FIG. 5b. Reactivity of Rabbit IgM Antisera Raised to Extracts of Cryopreserved or Depopulated Porcine Heart Valve Leaflets--Antibody Capture.
FIG. 6a. Photomicrograph showing the minimal cellular response triggered by decellularized porcine heart valve leaflets after implantation.
FIG. 6b. Photomicrograph showing cellular response triggered by cryopreserved porcine aortic valve leaflet after implantation.
FIG. 7a. Photomicrograph of fresh porcine aortic valve leaflet assayed for pig cell associated antigen.
FIG. 7b. Photomicrograph of decellularized porcine aortic valve leaflet assayed for pig cell associated antigen.
FIG. 8a. Stress-Strain Relations of Porcine Aortic Valve Leaflets.
FIG. 8b. Stress-Strain relations of Porcine Aortic Valve Leaflets.
FIG. 9a. Stress Relaxation Curves of Porcine Aortic Leaflets After Preconditioning.
FIG. 9b. Stress Relaxation Curves of Porcine Aortic Leaflets After Preconditioning.
FIG. 10a. Tensile Failure Data for Porcine Aortic Valve Leaflets.
FIG. 10b. Tensile Failure Data for Porcine Aortic Valve Leaflets.
Depending on the type of transplant intended, if the recipient is human, the initial transplant tissue or organ may be of non-human origin. These tissues or organs may be obtained at approved slaughterhouses from animals fit for human consumption or from herds of domesticated animals maintained for the purpose of providing these tissues or organs. The tissues or organs are handled in a sterile manner, and any further dissection of the tissue or organs is carried out under aseptic conditions.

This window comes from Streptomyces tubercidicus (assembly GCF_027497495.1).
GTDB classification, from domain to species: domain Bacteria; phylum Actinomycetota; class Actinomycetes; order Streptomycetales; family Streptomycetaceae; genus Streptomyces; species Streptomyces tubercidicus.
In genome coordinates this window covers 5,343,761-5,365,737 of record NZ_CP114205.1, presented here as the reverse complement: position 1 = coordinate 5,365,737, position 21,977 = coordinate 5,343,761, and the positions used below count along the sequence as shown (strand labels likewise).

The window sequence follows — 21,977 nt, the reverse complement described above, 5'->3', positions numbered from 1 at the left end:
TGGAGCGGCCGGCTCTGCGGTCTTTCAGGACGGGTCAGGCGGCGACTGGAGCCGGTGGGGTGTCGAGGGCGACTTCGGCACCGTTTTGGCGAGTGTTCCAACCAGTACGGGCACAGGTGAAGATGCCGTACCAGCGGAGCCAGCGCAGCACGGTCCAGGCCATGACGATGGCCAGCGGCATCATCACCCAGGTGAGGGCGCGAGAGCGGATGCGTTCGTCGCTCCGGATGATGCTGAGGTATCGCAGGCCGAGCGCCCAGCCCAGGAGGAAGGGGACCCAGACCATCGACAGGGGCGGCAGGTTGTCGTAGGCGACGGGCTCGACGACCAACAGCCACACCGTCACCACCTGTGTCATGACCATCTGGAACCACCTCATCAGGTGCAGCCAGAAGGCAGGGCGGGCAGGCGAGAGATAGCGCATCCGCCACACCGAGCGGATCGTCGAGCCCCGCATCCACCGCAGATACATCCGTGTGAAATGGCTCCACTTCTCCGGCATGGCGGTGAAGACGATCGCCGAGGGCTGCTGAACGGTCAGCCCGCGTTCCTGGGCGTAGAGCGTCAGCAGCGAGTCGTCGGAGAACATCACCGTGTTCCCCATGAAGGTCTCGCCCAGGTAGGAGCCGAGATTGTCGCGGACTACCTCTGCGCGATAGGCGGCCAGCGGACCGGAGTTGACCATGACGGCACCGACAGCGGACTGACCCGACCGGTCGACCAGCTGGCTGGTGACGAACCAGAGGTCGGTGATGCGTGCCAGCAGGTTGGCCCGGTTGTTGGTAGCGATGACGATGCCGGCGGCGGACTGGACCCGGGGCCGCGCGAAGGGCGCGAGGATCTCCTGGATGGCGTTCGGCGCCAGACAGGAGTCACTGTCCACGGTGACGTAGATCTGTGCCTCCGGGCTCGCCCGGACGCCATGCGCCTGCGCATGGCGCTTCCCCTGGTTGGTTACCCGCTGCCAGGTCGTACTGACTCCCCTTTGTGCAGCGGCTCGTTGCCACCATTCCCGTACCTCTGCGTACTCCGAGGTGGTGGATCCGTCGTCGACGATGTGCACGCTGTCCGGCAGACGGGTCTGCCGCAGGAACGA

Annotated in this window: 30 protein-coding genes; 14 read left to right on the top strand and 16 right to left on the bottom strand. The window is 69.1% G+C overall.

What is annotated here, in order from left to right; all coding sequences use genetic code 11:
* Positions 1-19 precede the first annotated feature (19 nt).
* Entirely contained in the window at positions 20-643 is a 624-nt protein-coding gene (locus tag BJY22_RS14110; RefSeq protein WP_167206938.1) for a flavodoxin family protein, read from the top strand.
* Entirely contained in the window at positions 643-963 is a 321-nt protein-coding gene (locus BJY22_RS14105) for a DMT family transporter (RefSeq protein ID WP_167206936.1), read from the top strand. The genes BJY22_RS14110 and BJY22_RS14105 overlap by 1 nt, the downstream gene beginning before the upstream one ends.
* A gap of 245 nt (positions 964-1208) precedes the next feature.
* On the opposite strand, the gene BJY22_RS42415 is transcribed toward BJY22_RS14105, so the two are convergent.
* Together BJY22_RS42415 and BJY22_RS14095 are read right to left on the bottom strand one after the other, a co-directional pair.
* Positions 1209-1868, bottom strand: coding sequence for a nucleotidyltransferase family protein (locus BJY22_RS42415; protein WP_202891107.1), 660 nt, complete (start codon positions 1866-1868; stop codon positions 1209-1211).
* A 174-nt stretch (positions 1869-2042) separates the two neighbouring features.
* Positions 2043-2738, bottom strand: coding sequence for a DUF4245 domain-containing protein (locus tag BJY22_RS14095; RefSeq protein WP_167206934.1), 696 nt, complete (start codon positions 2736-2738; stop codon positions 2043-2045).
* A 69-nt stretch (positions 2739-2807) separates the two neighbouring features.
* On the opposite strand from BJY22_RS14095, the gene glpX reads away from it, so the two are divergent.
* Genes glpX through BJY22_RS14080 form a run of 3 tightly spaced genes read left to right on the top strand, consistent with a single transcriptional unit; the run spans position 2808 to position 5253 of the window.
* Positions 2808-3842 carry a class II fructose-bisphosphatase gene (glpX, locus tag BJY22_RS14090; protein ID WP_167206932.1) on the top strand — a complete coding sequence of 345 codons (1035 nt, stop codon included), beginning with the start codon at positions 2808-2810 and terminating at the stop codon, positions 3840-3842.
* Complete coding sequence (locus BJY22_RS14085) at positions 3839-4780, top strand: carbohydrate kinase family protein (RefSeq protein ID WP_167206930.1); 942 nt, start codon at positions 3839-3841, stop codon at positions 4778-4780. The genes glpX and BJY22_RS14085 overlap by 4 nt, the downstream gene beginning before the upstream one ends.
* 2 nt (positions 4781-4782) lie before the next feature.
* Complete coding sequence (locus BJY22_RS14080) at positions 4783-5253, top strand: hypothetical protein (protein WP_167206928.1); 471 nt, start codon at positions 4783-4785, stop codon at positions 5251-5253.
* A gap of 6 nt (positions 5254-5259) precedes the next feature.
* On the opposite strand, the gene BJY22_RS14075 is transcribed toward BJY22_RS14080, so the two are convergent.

Transplant tissue originating from a non-human sources and intended for use in a human recipient may be processed to generate a hybrid xenograft or xenogeneic implant tissue, which is formed from a non-human tissue matrix, free of native cells and other antigenic components and which is populated with viable human cells. The steps of the process for generating such immunologically tolerable implants are described below.
After collection and dissection, the transplant tissue may be sterilized by incubating it in a sterile buffered nutrient solution containing antimicrobial agents, for example an antibacterial, an antifungal, or a sterilant compatible with the transplant tissue.